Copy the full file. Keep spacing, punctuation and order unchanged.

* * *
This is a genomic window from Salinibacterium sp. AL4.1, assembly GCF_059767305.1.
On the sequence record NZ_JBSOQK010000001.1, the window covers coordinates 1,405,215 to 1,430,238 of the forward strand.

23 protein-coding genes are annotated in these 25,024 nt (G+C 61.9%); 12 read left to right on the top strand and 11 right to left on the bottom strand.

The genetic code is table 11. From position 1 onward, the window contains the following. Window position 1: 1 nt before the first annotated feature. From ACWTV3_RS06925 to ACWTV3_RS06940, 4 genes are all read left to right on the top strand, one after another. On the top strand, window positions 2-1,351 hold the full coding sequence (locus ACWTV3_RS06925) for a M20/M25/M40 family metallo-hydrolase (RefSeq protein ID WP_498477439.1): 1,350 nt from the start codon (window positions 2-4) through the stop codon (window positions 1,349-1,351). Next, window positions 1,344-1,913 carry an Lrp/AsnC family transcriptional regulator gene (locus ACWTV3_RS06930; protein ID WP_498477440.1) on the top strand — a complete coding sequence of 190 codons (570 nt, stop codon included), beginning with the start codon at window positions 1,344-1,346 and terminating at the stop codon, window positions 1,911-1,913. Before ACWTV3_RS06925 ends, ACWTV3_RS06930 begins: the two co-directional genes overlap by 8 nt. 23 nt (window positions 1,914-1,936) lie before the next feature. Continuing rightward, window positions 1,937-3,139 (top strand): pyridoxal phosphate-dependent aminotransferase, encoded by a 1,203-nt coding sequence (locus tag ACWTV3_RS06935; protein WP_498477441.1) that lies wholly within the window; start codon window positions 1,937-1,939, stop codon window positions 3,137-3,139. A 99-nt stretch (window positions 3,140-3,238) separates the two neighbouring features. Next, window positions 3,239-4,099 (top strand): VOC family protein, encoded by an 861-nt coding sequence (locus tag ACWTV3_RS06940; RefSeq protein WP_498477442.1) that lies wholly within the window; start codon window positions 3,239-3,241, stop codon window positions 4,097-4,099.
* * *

This is a genomic window from Salinibacterium sp. AL4.1, assembly GCF_059767305.1.
On the sequence record NZ_JBSOQK010000001.1, the window covers coordinates 1,405,215 to 1,430,238 of the forward strand.

23 protein-coding genes are annotated in these 25,024 nt (G+C 61.9%); 12 read left to right on the top strand and 11 right to left on the bottom strand.

The genetic code is table 11. From position 1 onward, the window contains the following. Window position 1: 1 nt before the first annotated feature. From ACWTV3_RS06925 to ACWTV3_RS06940, 4 genes are all read left to right on the top strand, one after another. On the top strand, window positions 2-1,351 hold the full coding sequence (locus ACWTV3_RS06925) for a M20/M25/M40 family metallo-hydrolase (RefSeq protein ID WP_498477439.1): 1,350 nt from the start codon (window positions 2-4) through the stop codon (window positions 1,349-1,351). Next, window positions 1,344-1,913 carry an Lrp/AsnC family transcriptional regulator gene (locus ACWTV3_RS06930; protein ID WP_498477440.1) on the top strand — a complete coding sequence of 190 codons (570 nt, stop codon included), beginning with the start codon at window positions 1,344-1,346 and terminating at the stop codon, window positions 1,911-1,913. Before ACWTV3_RS06925 ends, ACWTV3_RS06930 begins: the two co-directional genes overlap by 8 nt. 23 nt (window positions 1,914-1,936) lie before the next feature. Continuing rightward, window positions 1,937-3,139 (top strand): pyridoxal phosphate-dependent aminotransferase, encoded by a 1,203-nt coding sequence (locus tag ACWTV3_RS06935; protein WP_498477441.1) that lies wholly within the window; start codon window positions 1,937-1,939, stop codon window positions 3,137-3,139. A 99-nt stretch (window positions 3,140-3,238) separates the two neighbouring features. Next, window positions 3,239-4,099 (top strand): VOC family protein, encoded by an 861-nt coding sequence (locus tag ACWTV3_RS06940; RefSeq protein WP_498477442.1) that lies wholly within the window; start codon window positions 3,239-3,241, stop codon window positions 4,097-4,099.